One exhibition after another, the guys of BRACE BRACE have come to create a real cultural proposal, moving between research and planning autonomy.

“BRACE BRACE is a meeting point, a place for sharing and research in contemporary art; open field which burns independently”. It is the presentation of the independent cultural space and artist’s studio located in Via Termopili 36 in Milan and founded by visual artists Francesca Finotti, Cecilia Mentasti and Francesco Paleari, photographer and professor at the Master of Photography of IUAV University in Venice.

Coming to life from three personalities with different backgrounds, BRACE BRACE is at the same time a curatorial project and an exhibition space, with an art direction strongly marked by interdisciplinarity.

It is also accompanied by a varied scientific Committee, which includes Simone Salvatore Melis (identity and graphics), Elisa Di Nofa (communication and social strategy) and Flavia Albu (curatorial support). Since the birth of the space, five exhibitions have been held at BRACE BRACE, while the founders have developed over time an unprecedented planning autonomy within the context of the independent spaces and outside the gallery system.

Founded in 2019, BRACE BRACE was initially conceived as an artist’s studio.”It was born as an artist’s studio, but we realized that it was a place that lent itself very much to the organization of exhibitions and events”, says Mentasti. “We are very open to experimentation even with very precise internal rules, but the birth was spontaneous, and this was also a nice thing because it was actually a necessity that we had and that gradually has been articulated in different ways”.

Therefore, the transition from an artist’s studio to an exhibition space came by itself, in a context of work and research. To notice how very strong was the influence of the physical place. BRACE BRACE was born in a former studio on the ground floor of a classic Milanese palazzo, in Via Termopili, really close to the Pasteur metro station and near the gentrified Piazza Morbegno. “It has been a serendipity approach”, says Paleari; “We had the opportunity to have this space, so we took the opportunities and the potential and we wanted to make the most of them. It was a game between several subjects, and one of these was space; space that suggested a certain use and that we have exploited, at the beginning spontaneously and then in an increasingly programmatic way, aware of which were the limits and what the potentials.” One of the strengths of Via Termopili’s space is in fact the possibility to modify the physical composition of the interiors, according to the needs of the project and the artist. Composed of three rooms, two of which with windows and facing onto the street, it has been used in different ways and combinations by each artist who has exhibited there. “There is a room that serves as a laboratory and others that we use more as a study”. Francesca tells me: “The only stake we set ourselves at the beginning was to say to the artists, ‘think about something you haven’t had the chance to do yet’, perhaps because working with galleries or because other types of more institutional spaces often do not give the same freedom, or for lack of technical help, you couldn’t tear down a wall. You can do unthinkable things”.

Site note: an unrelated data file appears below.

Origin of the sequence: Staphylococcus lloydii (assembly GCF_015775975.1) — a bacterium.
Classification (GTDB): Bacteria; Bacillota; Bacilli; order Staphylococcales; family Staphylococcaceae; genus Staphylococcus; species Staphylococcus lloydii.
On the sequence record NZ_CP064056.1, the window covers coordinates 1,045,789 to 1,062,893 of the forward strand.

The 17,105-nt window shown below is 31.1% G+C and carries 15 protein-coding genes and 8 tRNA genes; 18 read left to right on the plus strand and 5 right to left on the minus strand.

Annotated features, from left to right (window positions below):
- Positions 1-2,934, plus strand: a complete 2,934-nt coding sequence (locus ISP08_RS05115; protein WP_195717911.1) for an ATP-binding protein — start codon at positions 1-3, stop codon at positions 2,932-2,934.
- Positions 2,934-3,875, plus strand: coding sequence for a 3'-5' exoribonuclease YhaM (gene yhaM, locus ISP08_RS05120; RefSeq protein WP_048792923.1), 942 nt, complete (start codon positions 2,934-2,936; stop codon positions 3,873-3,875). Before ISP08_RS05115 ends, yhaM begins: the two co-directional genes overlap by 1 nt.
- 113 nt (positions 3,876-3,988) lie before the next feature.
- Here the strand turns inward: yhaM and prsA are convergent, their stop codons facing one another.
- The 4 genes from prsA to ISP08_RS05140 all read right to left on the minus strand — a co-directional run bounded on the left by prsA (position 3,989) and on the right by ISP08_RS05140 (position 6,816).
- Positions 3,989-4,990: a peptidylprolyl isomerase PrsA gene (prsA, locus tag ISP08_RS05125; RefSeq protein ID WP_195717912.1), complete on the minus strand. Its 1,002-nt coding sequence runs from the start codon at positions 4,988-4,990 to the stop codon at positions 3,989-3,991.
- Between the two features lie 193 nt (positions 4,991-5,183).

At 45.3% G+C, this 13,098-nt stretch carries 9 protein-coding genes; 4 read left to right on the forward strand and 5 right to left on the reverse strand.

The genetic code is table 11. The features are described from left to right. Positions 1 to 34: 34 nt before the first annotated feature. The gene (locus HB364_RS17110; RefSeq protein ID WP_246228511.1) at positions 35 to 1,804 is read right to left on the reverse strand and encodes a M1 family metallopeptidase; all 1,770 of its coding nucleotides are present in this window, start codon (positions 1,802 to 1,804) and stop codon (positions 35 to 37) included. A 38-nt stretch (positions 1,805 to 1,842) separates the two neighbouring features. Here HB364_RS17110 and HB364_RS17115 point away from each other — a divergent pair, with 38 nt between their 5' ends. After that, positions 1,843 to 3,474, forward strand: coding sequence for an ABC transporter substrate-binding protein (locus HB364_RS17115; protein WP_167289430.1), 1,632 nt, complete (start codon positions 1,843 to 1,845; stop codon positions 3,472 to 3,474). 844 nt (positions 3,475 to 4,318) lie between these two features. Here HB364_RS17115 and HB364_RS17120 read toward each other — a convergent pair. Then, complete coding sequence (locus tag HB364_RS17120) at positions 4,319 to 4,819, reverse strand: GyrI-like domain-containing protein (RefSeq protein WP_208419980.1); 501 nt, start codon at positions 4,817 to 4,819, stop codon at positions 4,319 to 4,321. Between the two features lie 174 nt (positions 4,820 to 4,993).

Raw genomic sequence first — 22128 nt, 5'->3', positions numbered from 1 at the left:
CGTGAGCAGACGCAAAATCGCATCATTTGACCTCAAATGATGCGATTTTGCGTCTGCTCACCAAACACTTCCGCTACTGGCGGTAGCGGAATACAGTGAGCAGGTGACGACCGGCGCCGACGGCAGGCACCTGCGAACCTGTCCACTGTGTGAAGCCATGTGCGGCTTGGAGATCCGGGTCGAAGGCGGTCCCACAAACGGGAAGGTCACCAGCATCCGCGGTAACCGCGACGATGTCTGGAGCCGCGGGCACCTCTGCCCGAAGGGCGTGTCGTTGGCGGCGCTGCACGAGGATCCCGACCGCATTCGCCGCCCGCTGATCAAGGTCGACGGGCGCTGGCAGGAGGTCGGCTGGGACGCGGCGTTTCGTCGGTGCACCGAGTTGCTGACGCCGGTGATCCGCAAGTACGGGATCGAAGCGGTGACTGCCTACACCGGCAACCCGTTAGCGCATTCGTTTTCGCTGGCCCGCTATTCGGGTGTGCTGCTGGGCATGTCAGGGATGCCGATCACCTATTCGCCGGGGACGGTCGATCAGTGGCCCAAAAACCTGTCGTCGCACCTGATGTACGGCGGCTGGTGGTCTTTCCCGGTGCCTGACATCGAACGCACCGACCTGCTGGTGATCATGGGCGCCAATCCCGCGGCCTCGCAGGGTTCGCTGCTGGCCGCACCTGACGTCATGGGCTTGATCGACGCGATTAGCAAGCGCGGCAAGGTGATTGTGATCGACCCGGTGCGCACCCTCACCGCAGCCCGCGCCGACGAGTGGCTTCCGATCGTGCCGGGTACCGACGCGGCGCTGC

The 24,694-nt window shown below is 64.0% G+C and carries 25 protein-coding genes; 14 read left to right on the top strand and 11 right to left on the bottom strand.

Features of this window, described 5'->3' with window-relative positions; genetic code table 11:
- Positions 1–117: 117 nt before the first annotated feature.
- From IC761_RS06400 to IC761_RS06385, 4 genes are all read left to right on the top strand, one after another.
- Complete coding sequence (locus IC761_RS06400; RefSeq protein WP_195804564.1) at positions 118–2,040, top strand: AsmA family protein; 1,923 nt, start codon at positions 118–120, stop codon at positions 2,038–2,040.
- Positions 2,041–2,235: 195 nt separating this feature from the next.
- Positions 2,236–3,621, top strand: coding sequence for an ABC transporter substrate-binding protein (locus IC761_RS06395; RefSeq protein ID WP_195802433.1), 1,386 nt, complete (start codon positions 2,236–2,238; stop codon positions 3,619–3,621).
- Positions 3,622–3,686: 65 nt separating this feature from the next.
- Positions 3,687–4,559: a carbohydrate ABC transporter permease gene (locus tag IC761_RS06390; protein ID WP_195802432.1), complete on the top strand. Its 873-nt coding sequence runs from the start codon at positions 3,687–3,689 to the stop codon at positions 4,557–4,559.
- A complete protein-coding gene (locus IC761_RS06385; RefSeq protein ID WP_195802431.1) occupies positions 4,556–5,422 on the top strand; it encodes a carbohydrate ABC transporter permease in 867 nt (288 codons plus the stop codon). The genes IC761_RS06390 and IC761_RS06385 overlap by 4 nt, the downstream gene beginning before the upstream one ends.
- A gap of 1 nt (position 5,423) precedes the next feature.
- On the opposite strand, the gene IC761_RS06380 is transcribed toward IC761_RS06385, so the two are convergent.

Last October it was held the exhibition of Jacopo Rinaldi iio sono un disgraziato e il mio destino è di morir in prigione strangolato (I am a wretch and my destiny is to die strangled in prison) which had his focus on the study of the photographic production of the anarchist and italian historical character Gaetano Bresci. The exhibition by Jacopo Rinaldi is a good example of the design freedom that accompanies BRACE BRACE curatorial work. Starting from a historical analysis, Jacopo Rinaldi has built a direct dialogue with the exhibition space, setting the book The Anarchists by Cesare Lombroso in one of the walls. Mentasti says: “Talking about cultural proposals, in our context the job is still to make a selection of projects that we think are valid, it is an ethical role within the system”. And she goes on: “Being independent gives us great freedom to support artists without necessarily having to think about the economic aspect of a project. For example, we had not too much trouble getting a first edition of Cesare Lombroso’s The Anarchists into a wall”.

Cesare Lombroso "Gli anarchici" Brace Brace Space Wall
“iio sono un disgraziato e il mio destino è di morir in prigione strangolato”. Installation View. Photos by Francesco Paleari.

The exhibitions held at BRACE BRACE cover a range of different fields and disciplines, with the strong influence of an approach related to image and visual culture. This interdisciplinary approach of BRACE BRACE is son of its founders’ education and training. Mentasti explains: “Our background is very important, which is also the reason why we were able to do a work of experimentation that seems very unitary from the outside, precisely because we have many different skills, and when they work together they need some level of precision. Very different areas, but perfectly relatable to each other. Francesca and I, for example, come from the Academy (in Brera), while Francesco is a photographer”.